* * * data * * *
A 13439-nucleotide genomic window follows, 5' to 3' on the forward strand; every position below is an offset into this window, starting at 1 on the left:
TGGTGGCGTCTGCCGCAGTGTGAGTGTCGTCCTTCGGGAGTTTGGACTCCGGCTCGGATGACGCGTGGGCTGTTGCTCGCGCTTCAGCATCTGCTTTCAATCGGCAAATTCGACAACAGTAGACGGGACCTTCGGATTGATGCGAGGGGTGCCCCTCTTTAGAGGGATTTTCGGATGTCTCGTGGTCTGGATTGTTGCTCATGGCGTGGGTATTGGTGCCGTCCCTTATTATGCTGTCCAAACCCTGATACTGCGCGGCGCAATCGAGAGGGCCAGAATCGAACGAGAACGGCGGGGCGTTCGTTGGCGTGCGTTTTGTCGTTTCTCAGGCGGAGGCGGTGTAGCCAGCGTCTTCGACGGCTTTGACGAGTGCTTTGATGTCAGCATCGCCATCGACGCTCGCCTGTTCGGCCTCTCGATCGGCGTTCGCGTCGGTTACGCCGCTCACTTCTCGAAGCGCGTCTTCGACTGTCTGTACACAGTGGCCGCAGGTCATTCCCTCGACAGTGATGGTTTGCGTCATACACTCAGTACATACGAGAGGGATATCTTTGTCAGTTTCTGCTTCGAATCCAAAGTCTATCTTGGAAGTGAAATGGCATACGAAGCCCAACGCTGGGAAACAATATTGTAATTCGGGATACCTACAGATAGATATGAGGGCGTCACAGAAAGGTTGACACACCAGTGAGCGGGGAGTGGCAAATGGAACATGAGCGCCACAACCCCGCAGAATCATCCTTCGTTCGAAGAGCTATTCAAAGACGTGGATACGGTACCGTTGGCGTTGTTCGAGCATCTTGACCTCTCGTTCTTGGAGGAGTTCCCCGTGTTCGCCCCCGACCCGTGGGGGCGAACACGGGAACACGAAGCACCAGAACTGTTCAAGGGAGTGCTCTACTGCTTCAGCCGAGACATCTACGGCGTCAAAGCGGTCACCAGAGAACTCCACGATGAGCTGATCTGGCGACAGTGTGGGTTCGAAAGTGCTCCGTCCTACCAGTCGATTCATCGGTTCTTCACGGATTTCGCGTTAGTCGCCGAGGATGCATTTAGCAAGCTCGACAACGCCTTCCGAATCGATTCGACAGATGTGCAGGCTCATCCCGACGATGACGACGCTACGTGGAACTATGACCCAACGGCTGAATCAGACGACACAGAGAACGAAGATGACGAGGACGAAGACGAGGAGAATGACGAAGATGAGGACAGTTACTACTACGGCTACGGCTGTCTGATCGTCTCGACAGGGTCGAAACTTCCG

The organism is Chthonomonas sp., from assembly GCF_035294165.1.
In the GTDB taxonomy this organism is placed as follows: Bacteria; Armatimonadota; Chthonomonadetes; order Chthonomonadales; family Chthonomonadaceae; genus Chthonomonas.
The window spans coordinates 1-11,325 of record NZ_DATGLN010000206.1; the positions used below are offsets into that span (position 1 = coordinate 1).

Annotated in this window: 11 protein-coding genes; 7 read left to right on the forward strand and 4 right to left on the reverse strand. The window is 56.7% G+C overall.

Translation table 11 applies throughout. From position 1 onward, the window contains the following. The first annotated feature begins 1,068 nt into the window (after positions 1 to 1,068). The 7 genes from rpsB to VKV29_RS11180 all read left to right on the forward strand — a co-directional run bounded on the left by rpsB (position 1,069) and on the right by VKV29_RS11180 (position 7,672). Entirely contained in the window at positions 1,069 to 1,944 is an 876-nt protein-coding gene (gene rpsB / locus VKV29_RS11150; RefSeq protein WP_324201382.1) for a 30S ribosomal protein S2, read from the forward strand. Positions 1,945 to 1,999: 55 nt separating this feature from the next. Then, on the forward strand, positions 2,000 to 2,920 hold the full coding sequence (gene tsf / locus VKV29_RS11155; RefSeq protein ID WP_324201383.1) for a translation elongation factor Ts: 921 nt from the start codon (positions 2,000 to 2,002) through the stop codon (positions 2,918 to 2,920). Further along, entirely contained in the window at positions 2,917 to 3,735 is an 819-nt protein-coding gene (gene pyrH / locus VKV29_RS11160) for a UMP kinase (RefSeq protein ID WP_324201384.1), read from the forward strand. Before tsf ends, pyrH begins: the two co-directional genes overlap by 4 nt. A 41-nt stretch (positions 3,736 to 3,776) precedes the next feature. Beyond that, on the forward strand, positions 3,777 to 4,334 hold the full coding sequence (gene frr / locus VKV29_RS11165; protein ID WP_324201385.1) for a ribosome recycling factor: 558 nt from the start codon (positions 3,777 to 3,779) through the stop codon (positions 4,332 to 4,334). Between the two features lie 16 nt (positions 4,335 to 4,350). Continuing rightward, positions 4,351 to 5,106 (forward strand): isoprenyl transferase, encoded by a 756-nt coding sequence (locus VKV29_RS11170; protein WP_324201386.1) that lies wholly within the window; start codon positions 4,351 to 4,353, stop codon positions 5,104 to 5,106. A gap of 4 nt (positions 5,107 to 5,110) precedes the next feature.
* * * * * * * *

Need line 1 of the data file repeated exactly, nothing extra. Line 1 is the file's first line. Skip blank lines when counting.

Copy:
A 13439-nucleotide genomic window follows, 5' to 3' on the forward strand; every position below is an offset into this window, starting at 1 on the left: